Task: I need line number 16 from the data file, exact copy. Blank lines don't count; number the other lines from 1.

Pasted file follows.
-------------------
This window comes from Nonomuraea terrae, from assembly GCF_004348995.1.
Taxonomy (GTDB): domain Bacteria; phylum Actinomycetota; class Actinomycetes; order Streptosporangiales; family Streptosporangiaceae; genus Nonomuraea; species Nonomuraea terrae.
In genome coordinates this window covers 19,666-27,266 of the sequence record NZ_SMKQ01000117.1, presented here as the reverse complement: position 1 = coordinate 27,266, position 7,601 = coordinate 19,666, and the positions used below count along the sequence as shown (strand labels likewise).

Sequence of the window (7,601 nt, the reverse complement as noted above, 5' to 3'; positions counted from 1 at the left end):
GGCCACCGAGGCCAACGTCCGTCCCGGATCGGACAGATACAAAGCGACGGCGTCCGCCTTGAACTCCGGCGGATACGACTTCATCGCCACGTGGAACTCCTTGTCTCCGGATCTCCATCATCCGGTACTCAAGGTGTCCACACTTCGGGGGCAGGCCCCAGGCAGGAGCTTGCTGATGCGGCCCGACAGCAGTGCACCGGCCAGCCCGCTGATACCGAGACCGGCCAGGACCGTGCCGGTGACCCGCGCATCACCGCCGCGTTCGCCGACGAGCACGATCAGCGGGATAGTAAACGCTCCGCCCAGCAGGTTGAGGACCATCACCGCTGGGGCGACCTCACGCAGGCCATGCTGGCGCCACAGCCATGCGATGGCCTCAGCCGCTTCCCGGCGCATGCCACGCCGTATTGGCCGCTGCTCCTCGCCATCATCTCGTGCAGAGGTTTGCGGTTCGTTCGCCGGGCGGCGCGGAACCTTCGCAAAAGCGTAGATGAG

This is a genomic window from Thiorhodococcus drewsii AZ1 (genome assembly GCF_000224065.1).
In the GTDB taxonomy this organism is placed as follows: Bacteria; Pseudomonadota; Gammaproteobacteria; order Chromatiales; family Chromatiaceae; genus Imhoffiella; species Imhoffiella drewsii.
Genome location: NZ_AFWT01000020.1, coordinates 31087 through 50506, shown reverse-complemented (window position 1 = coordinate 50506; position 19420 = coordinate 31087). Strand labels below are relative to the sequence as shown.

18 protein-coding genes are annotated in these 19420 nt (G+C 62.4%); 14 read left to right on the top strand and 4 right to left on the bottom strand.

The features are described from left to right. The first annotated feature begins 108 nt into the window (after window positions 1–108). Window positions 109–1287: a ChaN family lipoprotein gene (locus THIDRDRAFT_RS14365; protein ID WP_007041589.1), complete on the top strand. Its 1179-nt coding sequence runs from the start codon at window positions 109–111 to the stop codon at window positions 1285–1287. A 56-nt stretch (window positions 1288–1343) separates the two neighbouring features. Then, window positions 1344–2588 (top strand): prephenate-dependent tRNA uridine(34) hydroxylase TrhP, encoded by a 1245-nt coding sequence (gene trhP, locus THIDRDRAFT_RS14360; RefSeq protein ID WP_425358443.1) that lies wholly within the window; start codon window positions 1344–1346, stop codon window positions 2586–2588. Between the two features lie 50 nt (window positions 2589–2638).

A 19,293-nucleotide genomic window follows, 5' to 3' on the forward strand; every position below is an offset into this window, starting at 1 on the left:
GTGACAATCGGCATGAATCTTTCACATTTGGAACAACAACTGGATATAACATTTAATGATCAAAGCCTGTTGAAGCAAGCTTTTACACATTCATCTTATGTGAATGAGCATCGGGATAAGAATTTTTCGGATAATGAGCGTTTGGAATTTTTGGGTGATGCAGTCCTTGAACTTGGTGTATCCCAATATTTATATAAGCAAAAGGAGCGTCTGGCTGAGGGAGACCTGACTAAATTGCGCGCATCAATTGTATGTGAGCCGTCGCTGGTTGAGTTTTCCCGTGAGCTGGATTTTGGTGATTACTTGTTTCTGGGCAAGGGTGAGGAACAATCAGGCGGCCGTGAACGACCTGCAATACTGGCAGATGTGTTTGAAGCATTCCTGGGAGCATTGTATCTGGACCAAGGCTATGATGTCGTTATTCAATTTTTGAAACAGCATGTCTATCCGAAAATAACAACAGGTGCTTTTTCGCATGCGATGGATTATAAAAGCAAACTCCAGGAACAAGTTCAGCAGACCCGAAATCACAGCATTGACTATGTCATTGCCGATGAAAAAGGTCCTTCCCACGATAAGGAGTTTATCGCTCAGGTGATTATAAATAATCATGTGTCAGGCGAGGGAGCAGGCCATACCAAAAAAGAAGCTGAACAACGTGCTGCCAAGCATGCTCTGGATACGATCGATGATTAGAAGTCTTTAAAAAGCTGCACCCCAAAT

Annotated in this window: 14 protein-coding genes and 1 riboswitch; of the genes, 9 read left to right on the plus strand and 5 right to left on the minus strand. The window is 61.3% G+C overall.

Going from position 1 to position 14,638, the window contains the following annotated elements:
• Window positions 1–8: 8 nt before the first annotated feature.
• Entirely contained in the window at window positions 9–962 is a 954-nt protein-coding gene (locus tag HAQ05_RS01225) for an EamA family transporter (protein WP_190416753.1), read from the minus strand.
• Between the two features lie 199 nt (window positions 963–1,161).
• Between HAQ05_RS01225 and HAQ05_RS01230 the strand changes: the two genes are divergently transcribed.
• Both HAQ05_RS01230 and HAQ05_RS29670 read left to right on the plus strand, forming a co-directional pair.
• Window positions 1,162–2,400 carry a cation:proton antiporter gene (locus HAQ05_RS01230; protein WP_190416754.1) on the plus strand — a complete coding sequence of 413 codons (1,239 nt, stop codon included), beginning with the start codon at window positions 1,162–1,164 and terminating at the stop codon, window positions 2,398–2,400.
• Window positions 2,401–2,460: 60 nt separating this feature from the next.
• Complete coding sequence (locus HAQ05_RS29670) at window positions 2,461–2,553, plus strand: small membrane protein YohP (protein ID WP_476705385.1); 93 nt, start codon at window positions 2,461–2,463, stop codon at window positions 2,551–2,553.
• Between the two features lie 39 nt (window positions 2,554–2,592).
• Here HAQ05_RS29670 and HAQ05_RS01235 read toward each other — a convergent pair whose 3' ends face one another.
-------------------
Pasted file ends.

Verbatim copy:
• Entirely contained in the window at window positions 9–962 is a 954-nt protein-coding gene (locus tag HAQ05_RS01225) for an EamA family transporter (protein WP_190416753.1), read from the minus strand.